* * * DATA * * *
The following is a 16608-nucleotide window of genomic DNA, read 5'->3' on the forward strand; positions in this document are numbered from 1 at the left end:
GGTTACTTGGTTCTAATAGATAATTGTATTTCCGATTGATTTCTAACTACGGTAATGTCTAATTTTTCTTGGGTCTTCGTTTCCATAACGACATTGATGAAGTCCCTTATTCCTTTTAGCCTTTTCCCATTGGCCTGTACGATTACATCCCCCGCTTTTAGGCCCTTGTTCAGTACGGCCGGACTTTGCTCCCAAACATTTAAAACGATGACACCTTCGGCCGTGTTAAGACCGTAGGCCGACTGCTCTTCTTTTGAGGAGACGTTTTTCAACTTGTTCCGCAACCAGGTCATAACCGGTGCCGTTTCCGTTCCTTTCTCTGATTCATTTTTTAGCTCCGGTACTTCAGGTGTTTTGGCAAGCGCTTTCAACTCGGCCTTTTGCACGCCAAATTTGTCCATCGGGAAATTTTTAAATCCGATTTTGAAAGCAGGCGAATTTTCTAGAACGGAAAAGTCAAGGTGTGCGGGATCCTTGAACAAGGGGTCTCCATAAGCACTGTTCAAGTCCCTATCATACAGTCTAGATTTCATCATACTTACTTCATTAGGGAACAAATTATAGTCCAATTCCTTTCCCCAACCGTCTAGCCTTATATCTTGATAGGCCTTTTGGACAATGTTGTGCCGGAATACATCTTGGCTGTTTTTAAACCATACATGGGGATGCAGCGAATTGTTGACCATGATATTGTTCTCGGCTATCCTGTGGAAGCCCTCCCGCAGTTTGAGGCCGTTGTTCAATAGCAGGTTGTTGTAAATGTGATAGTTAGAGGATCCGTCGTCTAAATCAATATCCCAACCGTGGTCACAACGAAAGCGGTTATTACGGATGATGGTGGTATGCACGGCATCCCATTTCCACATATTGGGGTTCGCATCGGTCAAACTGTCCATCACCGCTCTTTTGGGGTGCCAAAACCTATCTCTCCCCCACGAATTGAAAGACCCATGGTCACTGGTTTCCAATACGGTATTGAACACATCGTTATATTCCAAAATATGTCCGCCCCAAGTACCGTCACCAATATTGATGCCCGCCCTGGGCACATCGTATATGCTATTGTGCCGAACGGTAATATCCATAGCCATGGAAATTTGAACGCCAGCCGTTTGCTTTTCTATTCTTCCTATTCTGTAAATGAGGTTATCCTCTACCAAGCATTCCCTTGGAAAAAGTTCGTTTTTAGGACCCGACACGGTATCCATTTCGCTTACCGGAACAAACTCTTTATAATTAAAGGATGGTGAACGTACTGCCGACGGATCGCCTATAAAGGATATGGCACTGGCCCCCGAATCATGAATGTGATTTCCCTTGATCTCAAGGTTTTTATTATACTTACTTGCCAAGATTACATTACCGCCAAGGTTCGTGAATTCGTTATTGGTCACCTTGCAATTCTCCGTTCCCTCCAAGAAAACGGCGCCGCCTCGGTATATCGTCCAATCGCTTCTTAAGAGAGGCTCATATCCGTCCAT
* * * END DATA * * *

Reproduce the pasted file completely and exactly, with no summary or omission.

The following is a 16608-nucleotide window of genomic DNA, read 5'->3' on the forward strand; positions in this document are numbered from 1 at the left end:
GGTTACTTGGTTCTAATAGATAATTGTATTTCCGATTGATTTCTAACTACGGTAATGTCTAATTTTTCTTGGGTCTTCGTTTCCATAACGACATTGATGAAGTCCCTTATTCCTTTTAGCCTTTTCCCATTGGCCTGTACGATTACATCCCCCGCTTTTAGGCCCTTGTTCAGTACGGCCGGACTTTGCTCCCAAACATTTAAAACGATGACACCTTCGGCCGTGTTAAGACCGTAGGCCGACTGCTCTTCTTTTGAGGAGACGTTTTTCAACTTGTTCCGCAACCAGGTCATAACCGGTGCCGTTTCCGTTCCTTTCTCTGATTCATTTTTTAGCTCCGGTACTTCAGGTGTTTTGGCAAGCGCTTTCAACTCGGCCTTTTGCACGCCAAATTTGTCCATCGGGAAATTTTTAAATCCGATTTTGAAAGCAGGCGAATTTTCTAGAACGGAAAAGTCAAGGTGTGCGGGATCCTTGAACAAGGGGTCTCCATAAGCACTGTTCAAGTCCCTATCATACAGTCTAGATTTCATCATACTTACTTCATTAGGGAACAAATTATAGTCCAATTCCTTTCCCCAACCGTCTAGCCTTATATCTTGATAGGCCTTTTGGACAATGTTGTGCCGGAATACATCTTGGCTGTTTTTAAACCATACATGGGGATGCAGCGAATTGTTGACCATGATATTGTTCTCGGCTATCCTGTGGAAGCCCTCCCGCAGTTTGAGGCCGTTGTTCAATAGCAGGTTGTTGTAAATGTGATAGTTAGAGGATCCGTCGTCTAAATCAATATCCCAACCGTGGTCACAACGAAAGCGGTTATTACGGATGATGGTGGTATGCACGGCATCCCATTTCCACATATTGGGGTTCGCATCGGTCAAACTGTCCATCACCGCTCTTTTGGGGTGCCAAAACCTATCTCTCCCCCACGAATTGAAAGACCCATGGTCACTGGTTTCCAATACGGTATTGAACACATCGTTATATTCCAAAATATGTCCGCCCCAAGTACCGTCACCAATATTGATGCCCGCCCTGGGCACATCGTATATGCTATTGTGCCGAACGGTAATATCCATAGCCATGGAAATTTGAACGCCAGCCGTTTGCTTTTCTATTCTTCCTATTCTGTAAATGAGGTTATCCTCTACCAAGCATTCCCTTGGAAAAAGTTCGTTTTTAGGACCCGACACGGTATCCATTTCGCTTACCGGAACAAACTCTTTATAATTAAAGGATGGTGAACGTACTGCCGACGGATCGCCTATAAAGGATATGGCACTGGCCCCCGAATCATGAATGTGATTTCCCTTGATCTCAAGGTTTTTATTATACTTACTTGCCAAGATTACATTACCGCCAAGGTTCGTGAATTCGTTATTGGTCACCTTGCAATTCTCCGTTCCCTCCAAGAAAACGGCGCCGCCTCGGTATATCGTCCAATCGCTTCTTAAGAGAGGCTCATATCCGTCCAT